It’s light and nimble, with a thin, flexible blade that’s supersharp.
The rounded tip means you can’t use it for peeling silver skin from meat, or when you want a precise point for tricky tasks. And it doesn’t have the weight to get up a good rocking motion when you chop.
This is a knife that does an amazing job of peeling and slicing vegetables. For most other tasks, you'll probably reach for a different knife.
Most ceramic knives are made by pressing and firing powdered zirconium dioxide, then grinding the blades with a diamond-impregnated wheel. Technically, ceramic knives are harder than steel and should rarely need sharpening; black ceramic blades go through an additional step that makes them even harder. But there’s bad news, too: Ceramic knives are prone to chipping—you can’t use them to hack through bones or a frozen block of peas.
Founded in 1959, the Japanese industrial manufacturer Kyocera makes a range of ceramic kitchen tools, from knives to peelers. The knives are made in Japan, and they come with a lifetime warranty and lifetime sharpening (you have to pay $10 for shipping, though that 10 bucks will cover as many ceramic knives as you care to send off at one time).
Kyocera knives are fabricated from a proprietary material called Zirconia 206. The black Revolution Series 7-inch Professional Chef’s Knife (FK-180 BK) comes with a black molded plastic handle (white blade with a black handle is the only other option). Like all ceramic knives, the FK-180 BK is superlight, weighing an astonishing 3.25 ounces.
To test Kyocera’s claims that this chef’s knife is razor sharp, easy to handle, and versatile, we gave it four tests: cutting basil into fine strips (a chiffonade); chopping parsley; cutting through multiple raw bacon slices; and—something Kyocera doesn’t recommend—cutting through something hard.
Cutting basil: We plucked leaves from a bunch of basil, rolled them into a bundle, and sliced crosswise to make a fine chiffonade. With a thicker blade this can bruise the delicate leaves, but the Kyocera handled like a dream: We got a fine mass of strips without bruising. We did notice that the contour of the handle had a relatively small finger area—if you have large hands, your pinkie might not fit on the handle. Score: A-.
Chopping parsley: We shaved the leaves from a bunch of flat-leaf parsley, then used a rocking motion to chop through them. The relatively short height of the blade made this a little tricky—even with small hands, our fingers got in the way of the cutting board, meaning it was hard to get a good, fast chopping rhythm going. And frankly, the knife felt a little flimsy to perform this style of vigorous chopping. In the end our parsley was reduced to a nice, fluffy mass, but it didn’t feel totally easy to get there. Score: B+.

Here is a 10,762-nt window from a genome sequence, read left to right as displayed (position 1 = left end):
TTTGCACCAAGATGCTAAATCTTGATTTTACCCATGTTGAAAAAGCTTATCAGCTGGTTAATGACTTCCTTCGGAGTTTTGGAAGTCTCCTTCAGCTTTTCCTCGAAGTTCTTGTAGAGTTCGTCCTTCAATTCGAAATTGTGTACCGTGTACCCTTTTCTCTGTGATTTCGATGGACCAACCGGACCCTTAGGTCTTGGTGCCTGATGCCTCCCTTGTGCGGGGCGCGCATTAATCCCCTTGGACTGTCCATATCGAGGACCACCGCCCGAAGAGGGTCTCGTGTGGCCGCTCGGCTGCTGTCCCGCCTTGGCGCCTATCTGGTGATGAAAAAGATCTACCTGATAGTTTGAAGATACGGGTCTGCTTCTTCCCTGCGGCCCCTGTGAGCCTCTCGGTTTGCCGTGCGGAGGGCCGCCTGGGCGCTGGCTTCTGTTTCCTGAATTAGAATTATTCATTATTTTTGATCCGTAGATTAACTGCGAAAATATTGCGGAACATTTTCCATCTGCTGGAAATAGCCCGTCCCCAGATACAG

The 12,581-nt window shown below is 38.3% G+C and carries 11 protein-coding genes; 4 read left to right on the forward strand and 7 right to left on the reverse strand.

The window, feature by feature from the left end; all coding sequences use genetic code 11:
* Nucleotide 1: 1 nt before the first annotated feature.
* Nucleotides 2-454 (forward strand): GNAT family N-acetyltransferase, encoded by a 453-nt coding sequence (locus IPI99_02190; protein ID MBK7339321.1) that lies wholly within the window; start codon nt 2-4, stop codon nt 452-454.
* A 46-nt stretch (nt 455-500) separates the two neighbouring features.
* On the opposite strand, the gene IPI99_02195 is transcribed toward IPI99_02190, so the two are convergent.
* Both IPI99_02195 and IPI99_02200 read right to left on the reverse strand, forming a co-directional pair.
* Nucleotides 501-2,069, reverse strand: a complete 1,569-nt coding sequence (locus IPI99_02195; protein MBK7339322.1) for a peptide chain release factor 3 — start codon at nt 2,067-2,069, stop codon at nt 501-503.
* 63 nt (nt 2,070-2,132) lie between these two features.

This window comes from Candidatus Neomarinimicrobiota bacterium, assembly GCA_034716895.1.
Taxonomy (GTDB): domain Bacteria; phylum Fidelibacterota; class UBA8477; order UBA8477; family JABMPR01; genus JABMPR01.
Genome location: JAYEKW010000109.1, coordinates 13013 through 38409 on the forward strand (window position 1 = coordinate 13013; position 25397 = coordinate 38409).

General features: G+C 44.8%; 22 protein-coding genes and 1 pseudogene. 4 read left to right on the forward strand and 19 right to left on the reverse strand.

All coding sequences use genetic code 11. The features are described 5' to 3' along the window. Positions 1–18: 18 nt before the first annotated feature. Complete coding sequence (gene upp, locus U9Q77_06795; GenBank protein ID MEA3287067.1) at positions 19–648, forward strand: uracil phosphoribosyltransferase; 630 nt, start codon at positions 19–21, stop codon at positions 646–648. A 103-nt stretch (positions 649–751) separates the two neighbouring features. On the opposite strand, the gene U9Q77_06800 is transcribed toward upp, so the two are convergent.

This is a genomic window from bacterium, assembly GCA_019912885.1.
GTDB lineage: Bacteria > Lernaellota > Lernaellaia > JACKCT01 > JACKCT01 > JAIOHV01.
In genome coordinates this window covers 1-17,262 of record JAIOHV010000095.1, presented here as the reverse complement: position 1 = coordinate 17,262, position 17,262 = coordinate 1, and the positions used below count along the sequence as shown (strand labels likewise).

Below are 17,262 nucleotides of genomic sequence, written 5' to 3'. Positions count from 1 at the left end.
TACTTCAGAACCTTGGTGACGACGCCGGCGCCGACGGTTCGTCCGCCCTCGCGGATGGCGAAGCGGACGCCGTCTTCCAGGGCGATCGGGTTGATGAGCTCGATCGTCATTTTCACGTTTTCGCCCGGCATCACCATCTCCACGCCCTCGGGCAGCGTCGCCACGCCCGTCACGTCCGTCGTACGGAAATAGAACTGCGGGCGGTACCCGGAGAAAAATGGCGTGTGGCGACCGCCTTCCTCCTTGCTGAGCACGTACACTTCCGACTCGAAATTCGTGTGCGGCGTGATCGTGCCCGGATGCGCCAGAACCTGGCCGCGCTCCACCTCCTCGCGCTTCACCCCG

Slicing bacon: It can be hard to cut through a sguidgy pile of bacon slices with a typical chef’s knife; we wanted to see how the Kyocera would do. First, since this knife is rounded at the end, we couldn’t use the tip to open the bacon package the way we normally do (and it would be difficult to perform a task with the Kyocera 7-inch that we rely on a knife tip for, like peeling the silver skin from pork tenderloins). We stacked three slices and went to work. The Kyocera did about as well as a stainless steel knife, meaning it didn't quite cut all the way through the bottom slice. Score: B-.
Cutting hard vegetables: First we sliced carrots, which are moderately firm. The Kyocera 7-inch cut coins and roll-cut pieces like a champ. Still, the more we worked with it, the more its lightness translated as flimsiness—we missed the secure feeling of a more rigid and substantial knife in our hand. Next, we cut the hardest vegetable we know: butternut squash. We trimmed off the blossom ends, cut through the neck, and started peeling. Here’s where the thin, light blade was a definite advantage. It nimbly peeled the curved squash, far better than a heavier chef’s knife. And even dealing with a large squash, we could maneuver the blade just fine. Score: B+.
Photos by Chris Rochelle